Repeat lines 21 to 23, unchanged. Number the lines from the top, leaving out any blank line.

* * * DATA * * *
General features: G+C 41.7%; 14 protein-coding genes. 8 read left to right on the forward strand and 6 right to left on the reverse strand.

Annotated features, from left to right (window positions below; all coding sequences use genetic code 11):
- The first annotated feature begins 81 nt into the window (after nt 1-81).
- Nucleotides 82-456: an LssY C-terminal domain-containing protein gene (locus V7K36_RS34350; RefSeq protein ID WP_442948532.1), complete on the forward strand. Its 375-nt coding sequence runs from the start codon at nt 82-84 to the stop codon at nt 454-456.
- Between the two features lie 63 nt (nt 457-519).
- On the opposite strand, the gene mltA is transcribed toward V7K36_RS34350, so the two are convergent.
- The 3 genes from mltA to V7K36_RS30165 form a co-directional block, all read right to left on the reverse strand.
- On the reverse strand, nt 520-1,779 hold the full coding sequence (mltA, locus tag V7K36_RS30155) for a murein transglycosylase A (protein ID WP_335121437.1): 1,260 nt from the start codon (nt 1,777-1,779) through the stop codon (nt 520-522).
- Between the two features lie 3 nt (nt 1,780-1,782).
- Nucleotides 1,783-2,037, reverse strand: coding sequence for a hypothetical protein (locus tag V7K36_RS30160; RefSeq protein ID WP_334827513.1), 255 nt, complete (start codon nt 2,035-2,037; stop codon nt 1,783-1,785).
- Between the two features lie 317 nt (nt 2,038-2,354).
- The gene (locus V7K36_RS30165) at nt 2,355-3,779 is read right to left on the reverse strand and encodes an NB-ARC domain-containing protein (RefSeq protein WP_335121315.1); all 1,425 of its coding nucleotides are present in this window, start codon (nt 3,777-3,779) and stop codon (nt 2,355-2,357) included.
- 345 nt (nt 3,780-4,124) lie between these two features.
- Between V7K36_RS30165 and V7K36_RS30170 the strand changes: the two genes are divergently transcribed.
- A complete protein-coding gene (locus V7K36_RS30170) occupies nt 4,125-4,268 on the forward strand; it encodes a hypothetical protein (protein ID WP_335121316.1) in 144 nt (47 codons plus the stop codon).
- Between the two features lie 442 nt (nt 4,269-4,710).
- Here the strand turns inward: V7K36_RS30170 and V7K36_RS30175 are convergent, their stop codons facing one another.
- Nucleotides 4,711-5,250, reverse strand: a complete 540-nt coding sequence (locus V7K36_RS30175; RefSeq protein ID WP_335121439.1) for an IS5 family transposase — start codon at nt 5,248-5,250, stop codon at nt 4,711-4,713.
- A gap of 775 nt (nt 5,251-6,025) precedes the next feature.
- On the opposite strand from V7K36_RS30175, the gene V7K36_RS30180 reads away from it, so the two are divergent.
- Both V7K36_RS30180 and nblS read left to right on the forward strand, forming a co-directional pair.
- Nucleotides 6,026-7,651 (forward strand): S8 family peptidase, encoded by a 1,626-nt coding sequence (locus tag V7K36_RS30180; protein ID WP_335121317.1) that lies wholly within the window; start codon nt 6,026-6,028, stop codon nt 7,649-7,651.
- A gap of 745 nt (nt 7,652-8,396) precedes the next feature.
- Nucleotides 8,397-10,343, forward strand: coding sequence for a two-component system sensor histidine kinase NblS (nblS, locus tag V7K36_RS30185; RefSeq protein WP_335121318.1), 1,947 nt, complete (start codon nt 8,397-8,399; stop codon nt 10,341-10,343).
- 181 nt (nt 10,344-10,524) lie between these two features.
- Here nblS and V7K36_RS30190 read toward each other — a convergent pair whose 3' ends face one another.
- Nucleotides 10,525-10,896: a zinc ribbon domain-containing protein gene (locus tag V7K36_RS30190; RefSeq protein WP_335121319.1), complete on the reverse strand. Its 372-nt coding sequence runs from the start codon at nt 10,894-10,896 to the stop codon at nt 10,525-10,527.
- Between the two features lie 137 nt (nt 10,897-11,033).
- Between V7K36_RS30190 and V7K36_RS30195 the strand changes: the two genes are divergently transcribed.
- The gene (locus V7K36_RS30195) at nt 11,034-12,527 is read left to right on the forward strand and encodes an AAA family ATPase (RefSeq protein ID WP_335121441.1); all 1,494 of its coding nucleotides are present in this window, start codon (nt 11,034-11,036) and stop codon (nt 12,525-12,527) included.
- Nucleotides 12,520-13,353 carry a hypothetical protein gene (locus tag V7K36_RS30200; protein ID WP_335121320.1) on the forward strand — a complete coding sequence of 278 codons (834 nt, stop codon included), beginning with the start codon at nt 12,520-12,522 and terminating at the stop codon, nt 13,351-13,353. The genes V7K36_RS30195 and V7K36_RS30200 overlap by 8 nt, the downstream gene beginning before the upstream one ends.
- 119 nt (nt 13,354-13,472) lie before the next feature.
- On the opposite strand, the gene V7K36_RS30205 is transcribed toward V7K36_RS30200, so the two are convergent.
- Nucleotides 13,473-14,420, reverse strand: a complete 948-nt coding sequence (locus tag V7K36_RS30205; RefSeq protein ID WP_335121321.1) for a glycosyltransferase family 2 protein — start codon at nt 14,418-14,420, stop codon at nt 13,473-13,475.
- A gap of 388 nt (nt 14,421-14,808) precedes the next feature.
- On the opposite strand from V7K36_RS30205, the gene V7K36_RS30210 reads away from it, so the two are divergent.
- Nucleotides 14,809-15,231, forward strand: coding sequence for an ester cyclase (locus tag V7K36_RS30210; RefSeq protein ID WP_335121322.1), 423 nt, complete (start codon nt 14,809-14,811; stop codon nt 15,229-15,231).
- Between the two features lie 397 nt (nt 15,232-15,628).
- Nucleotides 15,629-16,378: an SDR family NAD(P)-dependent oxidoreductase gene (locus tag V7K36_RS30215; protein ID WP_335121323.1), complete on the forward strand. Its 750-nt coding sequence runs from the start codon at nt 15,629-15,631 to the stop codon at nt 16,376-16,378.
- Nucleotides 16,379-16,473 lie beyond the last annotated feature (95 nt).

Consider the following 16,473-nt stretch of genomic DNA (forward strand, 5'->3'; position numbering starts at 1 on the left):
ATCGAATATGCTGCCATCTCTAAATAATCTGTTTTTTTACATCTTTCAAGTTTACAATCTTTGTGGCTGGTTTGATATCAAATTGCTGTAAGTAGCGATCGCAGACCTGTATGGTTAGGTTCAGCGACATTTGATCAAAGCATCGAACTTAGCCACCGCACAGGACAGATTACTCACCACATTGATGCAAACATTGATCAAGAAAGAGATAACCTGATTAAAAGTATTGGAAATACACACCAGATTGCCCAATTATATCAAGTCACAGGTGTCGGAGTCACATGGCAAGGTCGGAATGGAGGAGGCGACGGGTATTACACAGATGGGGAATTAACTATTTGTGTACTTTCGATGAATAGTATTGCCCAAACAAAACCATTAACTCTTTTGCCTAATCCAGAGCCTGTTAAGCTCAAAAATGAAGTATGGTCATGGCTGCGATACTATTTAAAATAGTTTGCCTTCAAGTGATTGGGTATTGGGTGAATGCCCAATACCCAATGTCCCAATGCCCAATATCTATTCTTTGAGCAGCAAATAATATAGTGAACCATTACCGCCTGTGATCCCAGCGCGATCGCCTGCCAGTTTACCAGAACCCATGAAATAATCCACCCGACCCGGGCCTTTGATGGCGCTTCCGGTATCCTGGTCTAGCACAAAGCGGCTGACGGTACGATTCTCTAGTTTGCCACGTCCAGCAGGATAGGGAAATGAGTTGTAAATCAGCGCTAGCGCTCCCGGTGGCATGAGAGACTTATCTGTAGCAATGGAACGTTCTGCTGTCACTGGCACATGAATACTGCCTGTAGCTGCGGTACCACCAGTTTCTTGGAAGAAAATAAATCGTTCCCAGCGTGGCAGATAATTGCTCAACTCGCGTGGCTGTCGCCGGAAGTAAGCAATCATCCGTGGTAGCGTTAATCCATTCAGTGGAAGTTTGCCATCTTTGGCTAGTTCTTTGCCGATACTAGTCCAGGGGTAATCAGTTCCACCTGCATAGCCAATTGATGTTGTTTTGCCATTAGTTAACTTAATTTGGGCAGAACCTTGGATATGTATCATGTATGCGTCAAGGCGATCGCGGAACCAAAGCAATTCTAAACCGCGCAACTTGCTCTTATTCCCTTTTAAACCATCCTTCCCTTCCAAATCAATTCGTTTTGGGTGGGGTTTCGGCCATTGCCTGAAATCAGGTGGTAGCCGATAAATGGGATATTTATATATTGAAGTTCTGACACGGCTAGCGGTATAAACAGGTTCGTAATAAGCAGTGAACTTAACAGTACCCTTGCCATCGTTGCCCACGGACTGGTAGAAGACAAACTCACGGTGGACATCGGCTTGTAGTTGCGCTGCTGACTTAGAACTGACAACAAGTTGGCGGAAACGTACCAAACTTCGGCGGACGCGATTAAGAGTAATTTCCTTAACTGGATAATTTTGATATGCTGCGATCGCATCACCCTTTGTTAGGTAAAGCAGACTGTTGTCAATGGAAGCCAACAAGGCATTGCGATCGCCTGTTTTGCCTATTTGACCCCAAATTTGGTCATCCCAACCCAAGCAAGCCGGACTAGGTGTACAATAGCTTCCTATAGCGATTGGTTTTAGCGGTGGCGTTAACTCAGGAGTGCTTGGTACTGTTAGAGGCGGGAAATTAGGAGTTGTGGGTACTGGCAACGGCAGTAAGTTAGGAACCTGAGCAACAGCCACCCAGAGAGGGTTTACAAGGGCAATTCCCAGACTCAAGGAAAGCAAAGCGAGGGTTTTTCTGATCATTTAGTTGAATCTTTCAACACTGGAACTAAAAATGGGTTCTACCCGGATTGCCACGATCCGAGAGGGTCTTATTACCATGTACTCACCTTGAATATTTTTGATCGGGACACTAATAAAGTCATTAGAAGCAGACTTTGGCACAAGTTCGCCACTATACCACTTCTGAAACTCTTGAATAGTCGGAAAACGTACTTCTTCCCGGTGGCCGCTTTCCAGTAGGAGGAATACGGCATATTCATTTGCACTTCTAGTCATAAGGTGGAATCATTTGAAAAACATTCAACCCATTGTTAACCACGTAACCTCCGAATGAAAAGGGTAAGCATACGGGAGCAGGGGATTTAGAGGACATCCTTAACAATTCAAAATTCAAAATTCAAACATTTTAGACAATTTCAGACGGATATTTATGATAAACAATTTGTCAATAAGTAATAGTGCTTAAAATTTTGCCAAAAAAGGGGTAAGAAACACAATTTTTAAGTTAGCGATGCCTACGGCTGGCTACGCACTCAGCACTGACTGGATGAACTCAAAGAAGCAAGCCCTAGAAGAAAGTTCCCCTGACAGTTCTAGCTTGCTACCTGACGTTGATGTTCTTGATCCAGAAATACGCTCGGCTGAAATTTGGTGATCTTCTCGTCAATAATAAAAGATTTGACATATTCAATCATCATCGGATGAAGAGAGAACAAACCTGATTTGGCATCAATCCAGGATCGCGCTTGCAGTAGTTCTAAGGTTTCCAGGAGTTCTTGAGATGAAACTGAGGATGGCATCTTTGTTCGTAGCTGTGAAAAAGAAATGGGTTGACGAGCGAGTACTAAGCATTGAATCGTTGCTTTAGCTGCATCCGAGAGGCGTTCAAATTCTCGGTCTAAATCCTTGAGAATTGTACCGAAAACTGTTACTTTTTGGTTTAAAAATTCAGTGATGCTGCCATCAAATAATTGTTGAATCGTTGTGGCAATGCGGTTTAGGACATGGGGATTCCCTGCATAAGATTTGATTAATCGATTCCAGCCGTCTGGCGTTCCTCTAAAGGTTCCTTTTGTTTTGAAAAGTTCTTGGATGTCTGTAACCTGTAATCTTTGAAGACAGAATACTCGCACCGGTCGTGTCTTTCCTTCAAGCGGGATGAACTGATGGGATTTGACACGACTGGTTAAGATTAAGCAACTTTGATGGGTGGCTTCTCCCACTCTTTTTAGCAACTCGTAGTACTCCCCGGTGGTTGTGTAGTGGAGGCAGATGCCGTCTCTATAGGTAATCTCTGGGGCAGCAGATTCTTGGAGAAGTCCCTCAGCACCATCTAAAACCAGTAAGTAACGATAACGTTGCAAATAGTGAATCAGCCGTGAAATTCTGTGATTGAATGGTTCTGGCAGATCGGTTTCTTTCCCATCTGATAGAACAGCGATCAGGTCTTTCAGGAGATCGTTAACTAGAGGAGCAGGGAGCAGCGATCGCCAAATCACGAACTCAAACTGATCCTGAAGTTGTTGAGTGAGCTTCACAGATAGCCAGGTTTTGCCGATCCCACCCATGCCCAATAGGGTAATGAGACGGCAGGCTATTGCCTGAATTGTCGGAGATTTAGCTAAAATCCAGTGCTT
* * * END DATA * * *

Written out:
- Both V7K36_RS30180 and nblS read left to right on the forward strand, forming a co-directional pair.
- Nucleotides 6,026-7,651 (forward strand): S8 family peptidase, encoded by a 1,626-nt coding sequence (locus tag V7K36_RS30180; protein ID WP_335121317.1) that lies wholly within the window; start codon nt 6,026-6,028, stop codon nt 7,649-7,651.
- A gap of 745 nt (nt 7,652-8,396) precedes the next feature.